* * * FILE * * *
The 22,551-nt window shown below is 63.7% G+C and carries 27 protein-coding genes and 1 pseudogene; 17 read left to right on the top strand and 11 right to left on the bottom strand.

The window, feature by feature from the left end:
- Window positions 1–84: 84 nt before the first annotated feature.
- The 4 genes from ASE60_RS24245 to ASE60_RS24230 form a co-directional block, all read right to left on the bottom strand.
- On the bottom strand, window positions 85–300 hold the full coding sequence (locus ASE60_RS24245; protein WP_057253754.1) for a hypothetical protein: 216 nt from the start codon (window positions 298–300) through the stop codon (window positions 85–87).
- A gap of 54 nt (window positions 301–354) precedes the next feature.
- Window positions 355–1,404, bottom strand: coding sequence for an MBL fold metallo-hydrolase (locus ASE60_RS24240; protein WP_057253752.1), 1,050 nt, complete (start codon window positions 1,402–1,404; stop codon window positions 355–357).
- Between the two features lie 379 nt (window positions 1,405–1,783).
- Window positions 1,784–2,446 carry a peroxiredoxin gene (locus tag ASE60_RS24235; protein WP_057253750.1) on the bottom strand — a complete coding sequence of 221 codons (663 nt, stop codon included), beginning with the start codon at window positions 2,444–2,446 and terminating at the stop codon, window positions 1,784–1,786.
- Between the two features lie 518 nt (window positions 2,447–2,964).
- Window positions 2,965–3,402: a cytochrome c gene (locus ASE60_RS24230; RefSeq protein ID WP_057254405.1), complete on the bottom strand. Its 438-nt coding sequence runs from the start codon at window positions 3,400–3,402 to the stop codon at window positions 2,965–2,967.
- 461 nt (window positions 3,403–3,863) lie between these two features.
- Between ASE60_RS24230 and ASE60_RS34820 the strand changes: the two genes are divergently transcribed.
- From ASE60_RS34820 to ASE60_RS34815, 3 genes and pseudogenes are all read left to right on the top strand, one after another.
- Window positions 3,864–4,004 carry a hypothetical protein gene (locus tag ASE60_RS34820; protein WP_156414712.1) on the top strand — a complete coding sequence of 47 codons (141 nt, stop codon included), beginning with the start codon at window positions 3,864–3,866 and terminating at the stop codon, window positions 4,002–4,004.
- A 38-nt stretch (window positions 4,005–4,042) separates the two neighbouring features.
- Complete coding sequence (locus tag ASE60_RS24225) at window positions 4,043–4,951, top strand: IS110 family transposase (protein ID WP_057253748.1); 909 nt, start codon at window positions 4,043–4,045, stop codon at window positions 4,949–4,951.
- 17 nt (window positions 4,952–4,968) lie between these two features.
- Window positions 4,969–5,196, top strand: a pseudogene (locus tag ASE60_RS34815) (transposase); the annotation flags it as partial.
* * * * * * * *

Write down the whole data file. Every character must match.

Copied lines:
The 22,551-nt window shown below is 63.7% G+C and carries 27 protein-coding genes and 1 pseudogene; 17 read left to right on the top strand and 11 right to left on the bottom strand.

The window, feature by feature from the left end:
- Window positions 1–84: 84 nt before the first annotated feature.
- The 4 genes from ASE60_RS24245 to ASE60_RS24230 form a co-directional block, all read right to left on the bottom strand.
- On the bottom strand, window positions 85–300 hold the full coding sequence (locus ASE60_RS24245; protein WP_057253754.1) for a hypothetical protein: 216 nt from the start codon (window positions 298–300) through the stop codon (window positions 85–87).
- A gap of 54 nt (window positions 301–354) precedes the next feature.
- Window positions 355–1,404, bottom strand: coding sequence for an MBL fold metallo-hydrolase (locus ASE60_RS24240; protein WP_057253752.1), 1,050 nt, complete (start codon window positions 1,402–1,404; stop codon window positions 355–357).
- Between the two features lie 379 nt (window positions 1,405–1,783).
- Window positions 1,784–2,446 carry a peroxiredoxin gene (locus tag ASE60_RS24235; protein WP_057253750.1) on the bottom strand — a complete coding sequence of 221 codons (663 nt, stop codon included), beginning with the start codon at window positions 2,444–2,446 and terminating at the stop codon, window positions 1,784–1,786.
- Between the two features lie 518 nt (window positions 2,447–2,964).
- Window positions 2,965–3,402: a cytochrome c gene (locus ASE60_RS24230; RefSeq protein ID WP_057254405.1), complete on the bottom strand. Its 438-nt coding sequence runs from the start codon at window positions 3,400–3,402 to the stop codon at window positions 2,965–2,967.
- 461 nt (window positions 3,403–3,863) lie between these two features.
- Between ASE60_RS24230 and ASE60_RS34820 the strand changes: the two genes are divergently transcribed.
- From ASE60_RS34820 to ASE60_RS34815, 3 genes and pseudogenes are all read left to right on the top strand, one after another.
- Window positions 3,864–4,004 carry a hypothetical protein gene (locus tag ASE60_RS34820; protein WP_156414712.1) on the top strand — a complete coding sequence of 47 codons (141 nt, stop codon included), beginning with the start codon at window positions 3,864–3,866 and terminating at the stop codon, window positions 4,002–4,004.
- A 38-nt stretch (window positions 4,005–4,042) separates the two neighbouring features.
- Complete coding sequence (locus tag ASE60_RS24225) at window positions 4,043–4,951, top strand: IS110 family transposase (protein ID WP_057253748.1); 909 nt, start codon at window positions 4,043–4,045, stop codon at window positions 4,949–4,951.
- 17 nt (window positions 4,952–4,968) lie between these two features.
- Window positions 4,969–5,196, top strand: a pseudogene (locus tag ASE60_RS34815) (transposase); the annotation flags it as partial.